John Green isn't the kind of author you only glimpse on the back of a book jacket. Since The Fault in Our Stars was successfully adapted from his best-known novel, the 37-year-old Green has seen his profile skyrocket. He has one of the most devoted fan bases in YA literature, plus a millions-strong YouTube following, and today's release of Paper Towns (adapted from his 2008 book) represents Hollywood's latest attempt to court Green's coveted audience. Since Green's own cultural impact is fast on the rise, we decided to ask about the movies, books, and other pop-cultural totems that influenced him on his way up.
Probably the movie that I've watched the most times is Grease 2, because when I was a child it was the only movie that we had on VHS. I watched it weekly for years and years and years, although I'd like to think it had no influence on me whatsoever. The movie I've watched the most in adulthood is Rushmore, which has been tremendously influential in the way that I think about adolescence and school. It's a movie I love that's also very personally important to me—my wife and I went to a boarding school and met there, and we watched that movie on our first date.
I always wanted to be a writer, ever since I was a little kid, but it wasn't until I was in high school that I started to seriously read for fun. I read Song of Solomon by Toni Morrison for school, and then on my own I read Sula, and I really love that book. It was incredibly exciting to me that a writer like Toni Morrison was alive and writing while I was also alive, you know? Until then, it seemed to me that books were kind of cold and distant and written by people who were far away, and Sula and The Bluest Eye and Song of Solomon all felt to me like great works of genius being written by an American writer in my time. I remember I was a junior in high school when Toni Morrison won the Nobel Prize, and I screamed for joy when I found out. An English teacher came into our teacher's room and said, “Toni Morrison won the Nobel Prize,” and I was like, “YES!!!”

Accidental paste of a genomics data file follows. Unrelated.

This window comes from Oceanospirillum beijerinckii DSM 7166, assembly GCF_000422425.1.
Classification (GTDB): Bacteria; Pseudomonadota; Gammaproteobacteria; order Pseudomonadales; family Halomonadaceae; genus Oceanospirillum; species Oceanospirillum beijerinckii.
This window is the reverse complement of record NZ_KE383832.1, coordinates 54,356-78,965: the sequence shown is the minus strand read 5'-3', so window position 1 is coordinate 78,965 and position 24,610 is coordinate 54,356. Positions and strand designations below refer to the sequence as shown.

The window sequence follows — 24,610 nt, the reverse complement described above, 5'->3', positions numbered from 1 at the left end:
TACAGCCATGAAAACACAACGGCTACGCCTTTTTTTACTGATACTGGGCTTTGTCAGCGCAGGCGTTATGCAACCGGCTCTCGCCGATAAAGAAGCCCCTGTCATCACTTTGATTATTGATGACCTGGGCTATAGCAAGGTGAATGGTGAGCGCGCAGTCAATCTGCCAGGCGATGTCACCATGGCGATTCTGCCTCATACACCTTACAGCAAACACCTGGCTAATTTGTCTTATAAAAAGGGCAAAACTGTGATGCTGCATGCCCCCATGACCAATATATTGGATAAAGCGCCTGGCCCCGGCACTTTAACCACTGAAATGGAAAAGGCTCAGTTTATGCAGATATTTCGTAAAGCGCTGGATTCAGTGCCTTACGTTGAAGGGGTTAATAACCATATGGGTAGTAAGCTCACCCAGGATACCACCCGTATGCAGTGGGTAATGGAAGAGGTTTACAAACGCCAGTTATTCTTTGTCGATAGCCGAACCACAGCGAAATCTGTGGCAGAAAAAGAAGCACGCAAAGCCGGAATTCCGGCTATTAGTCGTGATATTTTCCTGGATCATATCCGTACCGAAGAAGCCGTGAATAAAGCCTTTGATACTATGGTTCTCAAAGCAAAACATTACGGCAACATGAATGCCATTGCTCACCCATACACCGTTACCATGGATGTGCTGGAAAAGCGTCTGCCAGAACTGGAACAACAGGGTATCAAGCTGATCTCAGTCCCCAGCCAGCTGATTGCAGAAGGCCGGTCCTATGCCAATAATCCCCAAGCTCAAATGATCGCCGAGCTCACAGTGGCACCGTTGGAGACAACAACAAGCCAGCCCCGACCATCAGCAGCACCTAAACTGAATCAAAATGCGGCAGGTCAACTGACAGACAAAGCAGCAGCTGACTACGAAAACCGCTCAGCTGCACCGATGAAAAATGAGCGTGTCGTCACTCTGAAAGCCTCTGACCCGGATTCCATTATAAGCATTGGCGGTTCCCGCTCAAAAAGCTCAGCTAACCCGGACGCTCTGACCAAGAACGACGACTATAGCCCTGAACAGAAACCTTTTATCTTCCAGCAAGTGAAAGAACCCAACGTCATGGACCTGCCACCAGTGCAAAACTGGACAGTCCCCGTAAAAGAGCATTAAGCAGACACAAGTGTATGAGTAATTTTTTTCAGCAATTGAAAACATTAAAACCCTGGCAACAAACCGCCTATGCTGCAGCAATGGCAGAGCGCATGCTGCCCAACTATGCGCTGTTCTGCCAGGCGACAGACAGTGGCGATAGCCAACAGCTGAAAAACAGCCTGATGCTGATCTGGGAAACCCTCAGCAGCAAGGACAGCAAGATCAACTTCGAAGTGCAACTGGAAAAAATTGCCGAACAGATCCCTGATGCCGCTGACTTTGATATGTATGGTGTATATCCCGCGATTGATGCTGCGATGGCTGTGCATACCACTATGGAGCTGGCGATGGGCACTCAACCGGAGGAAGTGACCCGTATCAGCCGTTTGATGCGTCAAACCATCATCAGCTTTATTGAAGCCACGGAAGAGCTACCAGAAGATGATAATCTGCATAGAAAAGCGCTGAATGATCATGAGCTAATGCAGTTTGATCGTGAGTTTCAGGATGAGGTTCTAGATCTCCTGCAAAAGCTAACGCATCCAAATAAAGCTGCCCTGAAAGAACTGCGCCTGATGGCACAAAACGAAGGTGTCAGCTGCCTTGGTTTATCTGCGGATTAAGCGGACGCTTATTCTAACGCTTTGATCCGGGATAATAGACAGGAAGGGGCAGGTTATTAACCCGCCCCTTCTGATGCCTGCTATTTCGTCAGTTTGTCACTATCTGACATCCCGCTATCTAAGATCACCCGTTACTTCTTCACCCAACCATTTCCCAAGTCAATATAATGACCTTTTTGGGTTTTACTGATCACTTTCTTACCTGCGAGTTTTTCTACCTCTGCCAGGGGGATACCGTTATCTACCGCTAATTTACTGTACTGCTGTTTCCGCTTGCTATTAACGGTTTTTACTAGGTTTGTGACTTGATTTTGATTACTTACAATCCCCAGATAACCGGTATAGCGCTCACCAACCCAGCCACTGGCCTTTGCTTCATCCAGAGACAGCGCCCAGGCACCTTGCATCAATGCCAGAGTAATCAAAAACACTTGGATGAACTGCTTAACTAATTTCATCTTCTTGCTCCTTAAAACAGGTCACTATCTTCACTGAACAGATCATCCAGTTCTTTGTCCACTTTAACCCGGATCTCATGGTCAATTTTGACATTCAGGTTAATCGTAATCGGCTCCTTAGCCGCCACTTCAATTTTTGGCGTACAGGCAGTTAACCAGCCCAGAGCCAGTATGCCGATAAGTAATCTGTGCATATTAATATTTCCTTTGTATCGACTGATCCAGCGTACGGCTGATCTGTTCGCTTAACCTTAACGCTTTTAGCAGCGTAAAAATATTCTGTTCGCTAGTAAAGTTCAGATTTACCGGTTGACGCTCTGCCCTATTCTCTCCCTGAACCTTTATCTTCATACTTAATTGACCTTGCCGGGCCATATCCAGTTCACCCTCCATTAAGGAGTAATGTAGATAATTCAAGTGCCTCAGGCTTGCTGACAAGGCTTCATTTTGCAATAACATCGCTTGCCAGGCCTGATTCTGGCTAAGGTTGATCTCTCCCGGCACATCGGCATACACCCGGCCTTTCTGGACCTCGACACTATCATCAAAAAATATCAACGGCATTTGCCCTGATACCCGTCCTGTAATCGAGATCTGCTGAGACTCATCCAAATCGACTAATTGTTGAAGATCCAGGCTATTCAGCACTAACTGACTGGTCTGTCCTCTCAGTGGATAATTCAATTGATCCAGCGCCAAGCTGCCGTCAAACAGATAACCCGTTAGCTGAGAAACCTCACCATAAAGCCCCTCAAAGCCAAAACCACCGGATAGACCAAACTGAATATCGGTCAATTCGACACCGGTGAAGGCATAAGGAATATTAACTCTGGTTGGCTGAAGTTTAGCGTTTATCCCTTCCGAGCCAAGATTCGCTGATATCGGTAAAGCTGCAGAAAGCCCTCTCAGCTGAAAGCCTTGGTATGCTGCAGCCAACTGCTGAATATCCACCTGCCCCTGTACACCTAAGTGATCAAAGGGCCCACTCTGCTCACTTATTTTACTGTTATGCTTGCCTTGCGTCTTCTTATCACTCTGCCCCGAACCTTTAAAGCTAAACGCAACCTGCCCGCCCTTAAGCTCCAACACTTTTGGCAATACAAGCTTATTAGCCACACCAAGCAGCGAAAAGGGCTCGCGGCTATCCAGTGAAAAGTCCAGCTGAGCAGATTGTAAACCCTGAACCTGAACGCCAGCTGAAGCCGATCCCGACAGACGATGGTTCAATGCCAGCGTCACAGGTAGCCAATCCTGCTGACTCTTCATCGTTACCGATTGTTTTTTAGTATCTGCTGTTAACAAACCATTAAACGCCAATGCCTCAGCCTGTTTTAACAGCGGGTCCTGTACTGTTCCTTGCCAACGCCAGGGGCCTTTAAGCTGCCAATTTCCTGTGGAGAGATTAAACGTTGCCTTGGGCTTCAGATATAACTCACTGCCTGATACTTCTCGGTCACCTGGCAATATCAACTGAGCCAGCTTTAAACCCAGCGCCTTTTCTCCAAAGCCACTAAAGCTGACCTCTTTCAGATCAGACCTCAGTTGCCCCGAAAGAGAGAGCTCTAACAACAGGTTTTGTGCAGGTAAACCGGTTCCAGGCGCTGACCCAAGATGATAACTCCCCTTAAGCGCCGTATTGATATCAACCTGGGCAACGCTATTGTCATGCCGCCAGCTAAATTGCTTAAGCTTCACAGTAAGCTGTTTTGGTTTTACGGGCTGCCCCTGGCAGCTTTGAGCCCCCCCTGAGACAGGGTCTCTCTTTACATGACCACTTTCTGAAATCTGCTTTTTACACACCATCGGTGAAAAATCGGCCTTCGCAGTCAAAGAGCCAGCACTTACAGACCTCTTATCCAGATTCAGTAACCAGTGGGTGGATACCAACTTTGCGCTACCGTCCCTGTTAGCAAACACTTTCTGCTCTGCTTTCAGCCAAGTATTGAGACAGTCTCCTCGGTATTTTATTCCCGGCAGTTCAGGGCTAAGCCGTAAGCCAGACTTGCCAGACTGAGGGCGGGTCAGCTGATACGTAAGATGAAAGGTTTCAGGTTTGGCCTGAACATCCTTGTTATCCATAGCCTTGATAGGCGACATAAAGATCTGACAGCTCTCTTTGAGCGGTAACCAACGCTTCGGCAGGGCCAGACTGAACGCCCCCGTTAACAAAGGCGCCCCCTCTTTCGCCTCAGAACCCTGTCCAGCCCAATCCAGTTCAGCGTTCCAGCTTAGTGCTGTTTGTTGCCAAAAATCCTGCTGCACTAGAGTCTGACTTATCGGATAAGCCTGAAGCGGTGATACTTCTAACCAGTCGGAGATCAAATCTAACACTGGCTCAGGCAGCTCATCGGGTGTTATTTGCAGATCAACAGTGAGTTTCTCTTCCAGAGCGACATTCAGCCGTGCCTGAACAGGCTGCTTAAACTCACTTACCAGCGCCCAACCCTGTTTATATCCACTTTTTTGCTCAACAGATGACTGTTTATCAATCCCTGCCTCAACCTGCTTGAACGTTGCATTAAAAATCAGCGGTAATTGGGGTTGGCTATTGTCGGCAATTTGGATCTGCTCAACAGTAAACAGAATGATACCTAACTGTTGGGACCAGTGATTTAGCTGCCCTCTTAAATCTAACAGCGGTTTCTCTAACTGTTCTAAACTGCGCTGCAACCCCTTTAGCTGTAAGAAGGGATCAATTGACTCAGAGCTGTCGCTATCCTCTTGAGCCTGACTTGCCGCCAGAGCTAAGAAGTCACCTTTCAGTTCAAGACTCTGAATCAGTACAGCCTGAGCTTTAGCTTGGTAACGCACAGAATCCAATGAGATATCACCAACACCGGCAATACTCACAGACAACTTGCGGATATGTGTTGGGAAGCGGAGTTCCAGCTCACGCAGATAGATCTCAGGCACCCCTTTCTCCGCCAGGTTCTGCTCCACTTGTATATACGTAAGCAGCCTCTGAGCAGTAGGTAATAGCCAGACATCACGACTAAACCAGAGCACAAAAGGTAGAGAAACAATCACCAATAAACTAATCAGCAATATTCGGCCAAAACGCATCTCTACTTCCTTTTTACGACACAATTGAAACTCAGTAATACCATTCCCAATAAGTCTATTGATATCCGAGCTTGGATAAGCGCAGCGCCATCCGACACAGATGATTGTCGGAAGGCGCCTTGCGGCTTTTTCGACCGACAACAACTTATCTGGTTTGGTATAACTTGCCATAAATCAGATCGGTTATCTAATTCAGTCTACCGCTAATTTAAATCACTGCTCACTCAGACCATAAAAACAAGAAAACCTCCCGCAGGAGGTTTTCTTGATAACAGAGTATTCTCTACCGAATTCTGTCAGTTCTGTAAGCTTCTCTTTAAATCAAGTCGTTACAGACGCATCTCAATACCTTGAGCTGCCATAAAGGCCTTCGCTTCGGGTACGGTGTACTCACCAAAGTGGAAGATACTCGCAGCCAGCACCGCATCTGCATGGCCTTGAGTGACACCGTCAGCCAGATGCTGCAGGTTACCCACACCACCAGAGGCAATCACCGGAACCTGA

I never would have started video-blogging if I hadn't become absolutely obsessed with the story of lonelygirl15, this weird and beautiful video series from 2006 that was on YouTube. There were a couple hundred people in a forum who were trying to figure out what was happening, both in terms of the plot of the story and whether it was a fictional production. As things got more and more Aleister Crowley–ish, it became obvious that this wasn't about a real person—but we still wanted to understand what it was and where it was going. I was an incredible disservice to everyone involved, because every idea I had was wrong and every lead I forced people to follow would take them in the wrong direction. But a lot of the people who were in that community became the earliest fans of the video blog I made with my brother. Many of them are still very important in shaping the direction of our work together.
J.D. Salinger's The Catcher in the Rye
Anybody who writes about teenagers does so in the shadow of Salinger.
The Mountain Goats
If I listen to music as I'm writing, it's always the Mountain Goats. My relationship with the Mountain Goats is so long-lasting and important to me that it's almost difficult to describe. For me they're a band that makes me feel understood and less alone in the world, and that's one of the great things that music can do. In Paper Towns Q and his friends listen to them, and the Mountain Goats even gave the novel its epigraph: “People say friends don't destroy one another / What do they know about friends?” The nice thing is that they've recorded, like, 600 songs, so you can get all of your major emotions from one Mountain Goats song or another.